On Demand: Liver Disease – Who, What, Why, and How to Treat
2.75 hours CE │ Self-paced
Originally presented in 2020, this on-demand course features two videos, through which WSAVA International Scientific Achievement Award Winner, Dr. David Twedt, will explain what abnormal liver enzymes mean, when to act on them, and what to do.
Originally presented in 2020, this on-demand course features two videos, through which WSAVA International Scientific Achievement Award Winner, Dr. David Twedt, will explain what abnormal liver enzymes mean, when to act on them, and what to do. We’ll also review four common liver conditions you didn’t learn about in vet school. We think this course will change the way you approach “healthy” dogs with elevated ALPs forever!
Upon viewing each recording and passing a quiz with a score of 70% or better, you’ll earn 2.75 hours of RACE Approved CE.
Video 1: Abnormal Liver Enzymes – What Do You Do Now? (1.5 credit hours)
This video will discuss interpretation of liver enzymes in the dog and cat and what to do with the patient that has no clinical signs but abnormal liver enzymes. We will discuss when therapy is indicated, when a liver biopsy should be recommended, and how to interpret the results. Case examples will be presented.
What You’ll Learn:
- Why each liver enzyme’s concentrations increase and why bile acids become abnormal
- A simplified algorithm for working up the patient with abnormal liver enzymes
- When to recommend a liver biopsy
- What secondary reactive hepatopathy is and how it is managed
Estimated time to complete: 90 minutes
Video 2: Four Common Liver Conditions You Didn’t Learn in School (1.25 credit hours)
This session will cover four common liver conditions of dogs: copper associated hepatopathies, gallbladder mucoceles, vacuolar hepatopathies, and congenital liver disorders. A case example will be used to highlight each disorder.
What You’ll Learn:
- Commercial diets are often high in copper concentration and can result in a copper associated hepatopathy
- The signalment, signs, and diagnostic requirement of gallbladder mucoceles and how they are best treated
- How to differentiate different congenital anomalies, including portal vein hypoplasia and ductal plate disorders
- The causes of increased serum alkaline phosphatase activity
Estimated time to complete: 75 minutes
- Earn 2.75 hours RACE Approved CE
- Learn at your own pace! Registration includes unlimited access to course videos for 12 months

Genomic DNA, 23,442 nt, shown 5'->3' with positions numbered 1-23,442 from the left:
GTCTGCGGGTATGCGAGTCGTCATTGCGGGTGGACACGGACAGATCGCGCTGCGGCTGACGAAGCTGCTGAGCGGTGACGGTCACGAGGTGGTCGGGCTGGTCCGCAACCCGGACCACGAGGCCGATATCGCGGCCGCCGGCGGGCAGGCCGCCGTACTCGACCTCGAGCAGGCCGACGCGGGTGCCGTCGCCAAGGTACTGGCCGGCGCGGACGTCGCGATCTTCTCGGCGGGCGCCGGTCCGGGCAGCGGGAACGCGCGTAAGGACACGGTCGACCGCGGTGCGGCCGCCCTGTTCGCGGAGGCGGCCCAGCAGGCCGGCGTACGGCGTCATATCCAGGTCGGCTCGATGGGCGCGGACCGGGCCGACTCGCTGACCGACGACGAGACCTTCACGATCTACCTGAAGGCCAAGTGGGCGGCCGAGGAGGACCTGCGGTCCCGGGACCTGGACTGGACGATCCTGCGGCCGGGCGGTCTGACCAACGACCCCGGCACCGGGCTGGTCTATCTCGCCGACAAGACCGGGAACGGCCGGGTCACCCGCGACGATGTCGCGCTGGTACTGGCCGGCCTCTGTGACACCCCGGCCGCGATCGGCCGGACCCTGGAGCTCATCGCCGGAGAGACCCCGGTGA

- Instant access to course videos and notes immediately following registration
- Instant delivery of your CE Certificate, upon successful completion of the entire course and passing quiz score (70% or better)
- Plus, after course completion, access your CE Certificate anytime from your Account Dashboard! Never lose a CE Certificate again.
*This course is approved by the AAVSB RACE to offer a total of 2.75 CE Credits, with a maximum of 2.75 CE Credits being available to any individual veterinarian or veterinary technician.
These RACE approvals are for the subject matter categories of: medical program, using the delivery method of anytime/on-demand. These approvals are valid in jurisdictions which recognize AAVSB RACE; however, participants are responsible for ascertaining each board’s CE requirements. RACE course numbers: 20-918503
Meet The Speaker: David Twedt, DVM, DACVIM
Dr. David C. Twedt graduated from Iowa State University and entered an internship and medicine residency in gastroenterology at The Animal Medical Center in New York City. Dr. Twedt then joined the staff of the Animal Medical Center and was also a research associate at the Liver Research Center of Albert Einstein Medical School. Dr. Twedt is a Diplomate of the American College of Veterinary Internal Medicine, Professor in the Department of Clinical Sciences at Colorado State University in small animal internal medicine. He is also currently the Associate Director of the Center for Global Education in Medicine and Surgery (GEMS) focused on endoscopic education at CSU.
Dr. Twedt is past President of the ACVIM and Comparative Gastroenterology Society. Publication and research interests include liver disease, gastrointestinal disease and endoscopy. He has also been the recipient of a number of teaching and research awards. He is also the co-editor of the textbook Current Veterinary Therapy 14 and 15 editions.